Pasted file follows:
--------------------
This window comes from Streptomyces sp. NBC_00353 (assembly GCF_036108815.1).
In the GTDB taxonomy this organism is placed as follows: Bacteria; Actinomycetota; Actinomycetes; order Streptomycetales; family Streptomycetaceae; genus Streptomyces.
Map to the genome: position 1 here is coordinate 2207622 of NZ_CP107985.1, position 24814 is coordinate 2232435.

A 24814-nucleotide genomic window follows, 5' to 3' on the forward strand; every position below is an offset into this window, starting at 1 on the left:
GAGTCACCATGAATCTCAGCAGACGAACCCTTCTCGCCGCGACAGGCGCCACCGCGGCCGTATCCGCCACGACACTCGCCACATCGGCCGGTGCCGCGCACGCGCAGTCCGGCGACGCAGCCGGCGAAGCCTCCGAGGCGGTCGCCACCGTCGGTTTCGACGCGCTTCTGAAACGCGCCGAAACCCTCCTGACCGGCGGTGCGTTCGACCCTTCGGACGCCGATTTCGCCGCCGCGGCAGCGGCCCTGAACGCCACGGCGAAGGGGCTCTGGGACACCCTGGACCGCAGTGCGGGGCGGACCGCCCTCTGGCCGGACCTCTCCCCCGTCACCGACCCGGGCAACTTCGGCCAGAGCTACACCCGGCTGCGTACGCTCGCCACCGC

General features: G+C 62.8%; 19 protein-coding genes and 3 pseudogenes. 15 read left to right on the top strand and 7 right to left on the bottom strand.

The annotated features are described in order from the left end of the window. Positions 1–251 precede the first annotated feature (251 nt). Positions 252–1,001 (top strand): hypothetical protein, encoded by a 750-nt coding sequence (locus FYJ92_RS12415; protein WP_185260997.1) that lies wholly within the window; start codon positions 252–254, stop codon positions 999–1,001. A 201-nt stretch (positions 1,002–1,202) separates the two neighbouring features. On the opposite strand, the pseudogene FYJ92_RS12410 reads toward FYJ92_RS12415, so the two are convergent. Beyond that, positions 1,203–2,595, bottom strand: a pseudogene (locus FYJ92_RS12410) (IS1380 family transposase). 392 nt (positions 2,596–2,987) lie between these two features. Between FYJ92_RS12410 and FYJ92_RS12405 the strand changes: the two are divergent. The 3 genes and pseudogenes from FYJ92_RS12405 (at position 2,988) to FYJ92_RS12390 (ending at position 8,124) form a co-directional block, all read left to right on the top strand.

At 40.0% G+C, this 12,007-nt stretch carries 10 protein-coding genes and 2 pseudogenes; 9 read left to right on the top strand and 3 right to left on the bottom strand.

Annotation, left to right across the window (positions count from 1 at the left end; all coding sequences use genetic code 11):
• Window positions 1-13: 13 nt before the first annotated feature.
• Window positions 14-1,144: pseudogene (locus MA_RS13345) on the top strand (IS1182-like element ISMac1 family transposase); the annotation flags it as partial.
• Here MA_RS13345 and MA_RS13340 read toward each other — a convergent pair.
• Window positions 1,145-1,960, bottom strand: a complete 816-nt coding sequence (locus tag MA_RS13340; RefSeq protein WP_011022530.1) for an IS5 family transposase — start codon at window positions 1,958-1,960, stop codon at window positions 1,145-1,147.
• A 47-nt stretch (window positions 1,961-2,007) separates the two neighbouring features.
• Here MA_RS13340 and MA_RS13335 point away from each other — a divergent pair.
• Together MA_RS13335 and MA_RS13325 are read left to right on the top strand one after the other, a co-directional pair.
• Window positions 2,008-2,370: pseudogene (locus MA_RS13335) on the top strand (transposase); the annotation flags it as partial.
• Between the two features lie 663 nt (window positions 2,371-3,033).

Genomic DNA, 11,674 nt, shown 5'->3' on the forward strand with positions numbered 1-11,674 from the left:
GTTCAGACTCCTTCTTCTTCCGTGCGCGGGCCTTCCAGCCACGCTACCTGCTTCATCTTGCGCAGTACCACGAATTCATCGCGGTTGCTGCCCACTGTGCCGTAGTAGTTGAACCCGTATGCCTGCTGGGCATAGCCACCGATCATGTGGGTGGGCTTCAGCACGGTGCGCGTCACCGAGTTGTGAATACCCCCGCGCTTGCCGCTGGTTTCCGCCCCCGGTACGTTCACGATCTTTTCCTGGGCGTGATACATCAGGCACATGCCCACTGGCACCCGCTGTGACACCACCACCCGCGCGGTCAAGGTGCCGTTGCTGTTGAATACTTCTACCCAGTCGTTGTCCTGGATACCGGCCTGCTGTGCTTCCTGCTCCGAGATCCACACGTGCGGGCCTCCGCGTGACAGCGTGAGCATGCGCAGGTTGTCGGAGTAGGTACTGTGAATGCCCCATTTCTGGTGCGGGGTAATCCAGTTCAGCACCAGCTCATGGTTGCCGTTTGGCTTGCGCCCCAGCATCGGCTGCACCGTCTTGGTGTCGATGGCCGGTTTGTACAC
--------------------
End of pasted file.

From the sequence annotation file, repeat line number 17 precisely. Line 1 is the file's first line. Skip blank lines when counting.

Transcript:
• Window positions 2,008-2,370: pseudogene (locus MA_RS13335) on the top strand (transposase); the annotation flags it as partial.